County assessor race contested

Republican Dick Klumker announces candidacy during precinct caucuses

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Mike Kerrigan is no longer running solo in the race for Routt County Assessor.

Republican Dick Klumker, a retired commercial airline pilot who lives in Yampa, announced his candidacy during precinct caucuses Tuesday night. Kerrigan is a Democrat serving as chief appraiser in the county assessor's office.

Citizens across Routt County took part in the caucuses, which kicked off a contentious election year and provided a forum for the public to meet with candidates for local races, including assessor, Routt County sheriff and County commissioner; to talk about local issues; to select delegates for upcoming county assemblies; and to draft resolutions that could help shape national party platforms.

Although Steamboat Springs Democrats combined all of their precincts into one large caucus held at Steamboat Springs Middle School -- a lively event attended by more than 100 people -- local Republicans held caucuses at numerous locations, as did members of both parties in West Routt, North Routt and South Routt.

State Sen. Jack Taylor host--ed Steamboat's Precinct 4 Rep--ublican caucus at his home near Routt County Road 36, in the Strawberry Park area. To an intimate audience of 12 sitting on couches and chairs before a stone hearth, Sen. Taylor's wife, Geneva, read a letter from Klumker announcing his candidacy for the assessor's office.

"After concluding my 36-year flying career with Frontier and Continental Airlines, I am a flight instructor specializing in mountain operations," stated the letter by Klumker, who was born in Steamboat and raised in Toponas. "I now wish to begin a public career working for you as your next Routt County Assessor. Because I want your confidence that I will do the job you are entitled to, I am willing to begin now to study and prepare for this position."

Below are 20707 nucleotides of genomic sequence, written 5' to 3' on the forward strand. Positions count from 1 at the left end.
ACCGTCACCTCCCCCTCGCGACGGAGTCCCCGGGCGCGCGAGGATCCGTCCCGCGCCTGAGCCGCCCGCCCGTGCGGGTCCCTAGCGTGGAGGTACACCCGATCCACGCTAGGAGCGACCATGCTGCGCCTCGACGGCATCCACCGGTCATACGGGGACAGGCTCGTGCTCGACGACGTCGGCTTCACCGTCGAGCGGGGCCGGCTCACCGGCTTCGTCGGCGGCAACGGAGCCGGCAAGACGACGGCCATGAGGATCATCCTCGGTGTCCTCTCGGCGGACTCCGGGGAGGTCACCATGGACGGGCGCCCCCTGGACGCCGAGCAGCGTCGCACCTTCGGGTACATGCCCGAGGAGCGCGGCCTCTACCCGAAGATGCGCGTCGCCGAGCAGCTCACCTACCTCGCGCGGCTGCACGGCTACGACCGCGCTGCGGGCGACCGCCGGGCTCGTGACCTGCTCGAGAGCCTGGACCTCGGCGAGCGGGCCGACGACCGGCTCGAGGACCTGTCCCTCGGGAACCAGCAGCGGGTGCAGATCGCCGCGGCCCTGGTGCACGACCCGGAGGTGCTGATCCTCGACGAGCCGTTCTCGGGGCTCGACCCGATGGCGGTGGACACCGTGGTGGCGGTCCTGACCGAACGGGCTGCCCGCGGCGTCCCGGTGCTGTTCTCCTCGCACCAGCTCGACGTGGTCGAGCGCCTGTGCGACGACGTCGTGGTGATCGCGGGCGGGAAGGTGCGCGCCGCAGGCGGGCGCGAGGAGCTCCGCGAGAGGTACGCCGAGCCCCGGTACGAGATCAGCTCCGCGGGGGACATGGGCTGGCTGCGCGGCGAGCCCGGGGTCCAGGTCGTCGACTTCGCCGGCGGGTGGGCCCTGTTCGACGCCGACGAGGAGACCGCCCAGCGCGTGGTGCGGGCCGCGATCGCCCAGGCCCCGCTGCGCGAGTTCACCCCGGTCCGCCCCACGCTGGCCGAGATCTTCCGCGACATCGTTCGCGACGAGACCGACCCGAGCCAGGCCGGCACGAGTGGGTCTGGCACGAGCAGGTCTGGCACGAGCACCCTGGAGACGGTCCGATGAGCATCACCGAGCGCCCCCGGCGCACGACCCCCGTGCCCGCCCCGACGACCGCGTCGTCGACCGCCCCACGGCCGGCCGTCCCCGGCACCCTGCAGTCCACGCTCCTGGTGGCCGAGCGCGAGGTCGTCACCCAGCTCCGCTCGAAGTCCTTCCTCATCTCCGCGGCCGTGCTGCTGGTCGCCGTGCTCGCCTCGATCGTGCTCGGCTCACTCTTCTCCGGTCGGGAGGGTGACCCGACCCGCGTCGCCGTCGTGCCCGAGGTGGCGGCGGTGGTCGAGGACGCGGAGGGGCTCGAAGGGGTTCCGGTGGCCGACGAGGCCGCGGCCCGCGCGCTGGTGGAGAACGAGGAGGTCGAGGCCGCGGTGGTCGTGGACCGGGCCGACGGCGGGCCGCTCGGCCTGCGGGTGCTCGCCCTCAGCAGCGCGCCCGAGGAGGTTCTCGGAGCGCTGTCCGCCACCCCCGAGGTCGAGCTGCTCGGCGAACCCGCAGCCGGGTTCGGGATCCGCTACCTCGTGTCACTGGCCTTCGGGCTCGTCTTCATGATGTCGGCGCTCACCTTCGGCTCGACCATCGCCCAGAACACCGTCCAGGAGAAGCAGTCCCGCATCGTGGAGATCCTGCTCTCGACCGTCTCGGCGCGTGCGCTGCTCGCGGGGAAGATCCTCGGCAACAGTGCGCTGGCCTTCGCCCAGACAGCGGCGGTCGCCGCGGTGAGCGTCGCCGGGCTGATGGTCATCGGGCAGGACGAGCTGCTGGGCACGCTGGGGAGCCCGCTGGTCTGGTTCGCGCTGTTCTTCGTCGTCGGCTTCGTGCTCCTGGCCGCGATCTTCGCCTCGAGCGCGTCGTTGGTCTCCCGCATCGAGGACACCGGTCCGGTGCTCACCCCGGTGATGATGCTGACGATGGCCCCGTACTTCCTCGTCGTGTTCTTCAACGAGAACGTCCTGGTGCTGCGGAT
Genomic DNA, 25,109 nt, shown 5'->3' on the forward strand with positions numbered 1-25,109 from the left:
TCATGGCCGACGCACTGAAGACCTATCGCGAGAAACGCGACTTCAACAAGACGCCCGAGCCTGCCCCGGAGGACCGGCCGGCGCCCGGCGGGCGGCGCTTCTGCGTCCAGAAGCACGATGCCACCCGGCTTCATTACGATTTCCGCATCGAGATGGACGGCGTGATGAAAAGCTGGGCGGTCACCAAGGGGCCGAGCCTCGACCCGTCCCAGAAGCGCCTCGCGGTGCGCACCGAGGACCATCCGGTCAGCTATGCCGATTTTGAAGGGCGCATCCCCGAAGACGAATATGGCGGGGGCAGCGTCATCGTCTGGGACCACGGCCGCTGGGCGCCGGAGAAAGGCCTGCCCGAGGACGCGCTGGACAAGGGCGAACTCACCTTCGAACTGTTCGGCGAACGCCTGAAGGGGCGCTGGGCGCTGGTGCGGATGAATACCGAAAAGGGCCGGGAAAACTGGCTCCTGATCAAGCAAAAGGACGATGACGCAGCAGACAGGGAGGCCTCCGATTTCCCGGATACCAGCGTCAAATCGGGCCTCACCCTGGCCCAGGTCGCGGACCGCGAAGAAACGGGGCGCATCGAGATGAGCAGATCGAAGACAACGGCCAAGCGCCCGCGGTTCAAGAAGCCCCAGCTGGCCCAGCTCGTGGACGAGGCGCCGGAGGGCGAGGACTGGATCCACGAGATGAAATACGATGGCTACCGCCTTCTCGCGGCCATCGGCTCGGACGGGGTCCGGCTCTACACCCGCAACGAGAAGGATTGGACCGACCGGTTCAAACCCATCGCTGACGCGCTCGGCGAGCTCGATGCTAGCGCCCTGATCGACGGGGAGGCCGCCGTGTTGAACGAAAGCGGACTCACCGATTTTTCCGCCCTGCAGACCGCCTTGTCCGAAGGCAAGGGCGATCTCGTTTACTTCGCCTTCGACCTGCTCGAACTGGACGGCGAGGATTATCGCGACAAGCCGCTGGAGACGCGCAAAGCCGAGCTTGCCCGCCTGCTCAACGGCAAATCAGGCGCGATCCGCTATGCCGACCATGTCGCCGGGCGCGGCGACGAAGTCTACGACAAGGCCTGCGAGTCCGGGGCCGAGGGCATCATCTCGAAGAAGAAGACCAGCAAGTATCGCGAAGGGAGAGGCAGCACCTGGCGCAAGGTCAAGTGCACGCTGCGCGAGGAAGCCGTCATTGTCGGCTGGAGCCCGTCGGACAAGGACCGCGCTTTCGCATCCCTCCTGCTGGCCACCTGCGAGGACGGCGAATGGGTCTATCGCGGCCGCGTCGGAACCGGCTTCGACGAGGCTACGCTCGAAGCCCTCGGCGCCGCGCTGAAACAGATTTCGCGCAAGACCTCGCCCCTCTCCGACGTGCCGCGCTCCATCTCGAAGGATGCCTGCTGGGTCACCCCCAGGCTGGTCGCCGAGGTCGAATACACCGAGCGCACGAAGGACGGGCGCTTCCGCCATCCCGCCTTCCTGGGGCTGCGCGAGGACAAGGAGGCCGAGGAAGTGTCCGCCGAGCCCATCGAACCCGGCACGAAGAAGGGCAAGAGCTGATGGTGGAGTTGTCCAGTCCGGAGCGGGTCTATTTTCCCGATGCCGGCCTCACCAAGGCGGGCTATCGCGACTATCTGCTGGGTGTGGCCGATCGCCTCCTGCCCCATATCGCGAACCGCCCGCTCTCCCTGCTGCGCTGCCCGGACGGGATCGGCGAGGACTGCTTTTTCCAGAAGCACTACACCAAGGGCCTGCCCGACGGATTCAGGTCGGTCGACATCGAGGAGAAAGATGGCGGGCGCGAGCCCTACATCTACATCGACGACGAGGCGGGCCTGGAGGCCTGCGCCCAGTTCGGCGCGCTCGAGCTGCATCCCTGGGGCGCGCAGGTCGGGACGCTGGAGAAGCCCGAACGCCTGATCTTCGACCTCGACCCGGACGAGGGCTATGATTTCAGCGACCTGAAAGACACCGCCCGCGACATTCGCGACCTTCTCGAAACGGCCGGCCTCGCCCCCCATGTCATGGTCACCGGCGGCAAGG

Mike Cook, a retired Air Force colonel who attended the caucus at the Taylor home, said Klumker likely faces "an uphill battle" against Kerrigan, who has more than 11 years experience in the field and has been an appraiser in Routt County for more than four years.

"I have the knowledge, experience and education to successfully perform the statutory and civic duties of the county assessor," reads a letter distributed by Kerrigan. "I understand and respect the assessor's role in establishing fair and equitable property valuations."

Kerrigan spoke at the Dem--ocrats' middle school caucus Tuesday night and was followed on the stage by County commissioner candidates Diane Mitsch Bush and Bill Martin, who are squaring off in the only contested Routt County primary so far.

"In the next decade, Routt County will be faced with unprecedented growth," said Mitsch Bush, vice-chairwoman of the Routt County Planning Commission. "My vision is for Routt County to be sustainable economically, environmentally, culturally and socially."

Martin, a former City Council president, said he would facilitate cooperation and communication among all governing bodies in Routt County. In response to a question from the audience about Steamboat Springs Airport -- a hot topic recently because of the City Council evaluating future plans for the airport -- Martin explained why he voted against expanding that facility as a council member in 1993.

"Yampa Valley Regional Air--port is our lifeline," Martin said. "That is where we need to focus our attention."

City Council member Paul Strong is the only Republican running for County commissioner. At the Taylor home Tuesday night, Strong said he is working to learn more about the entire county and would not be just a Steamboat voice on the commission.

"Over the next eight months, I will spend a lot of time all over the county -- I will drive every mile of county roads this summer," said Strong, who also said "preserving our agricultural operations and the agricultural landscape is a top priority" for the county.

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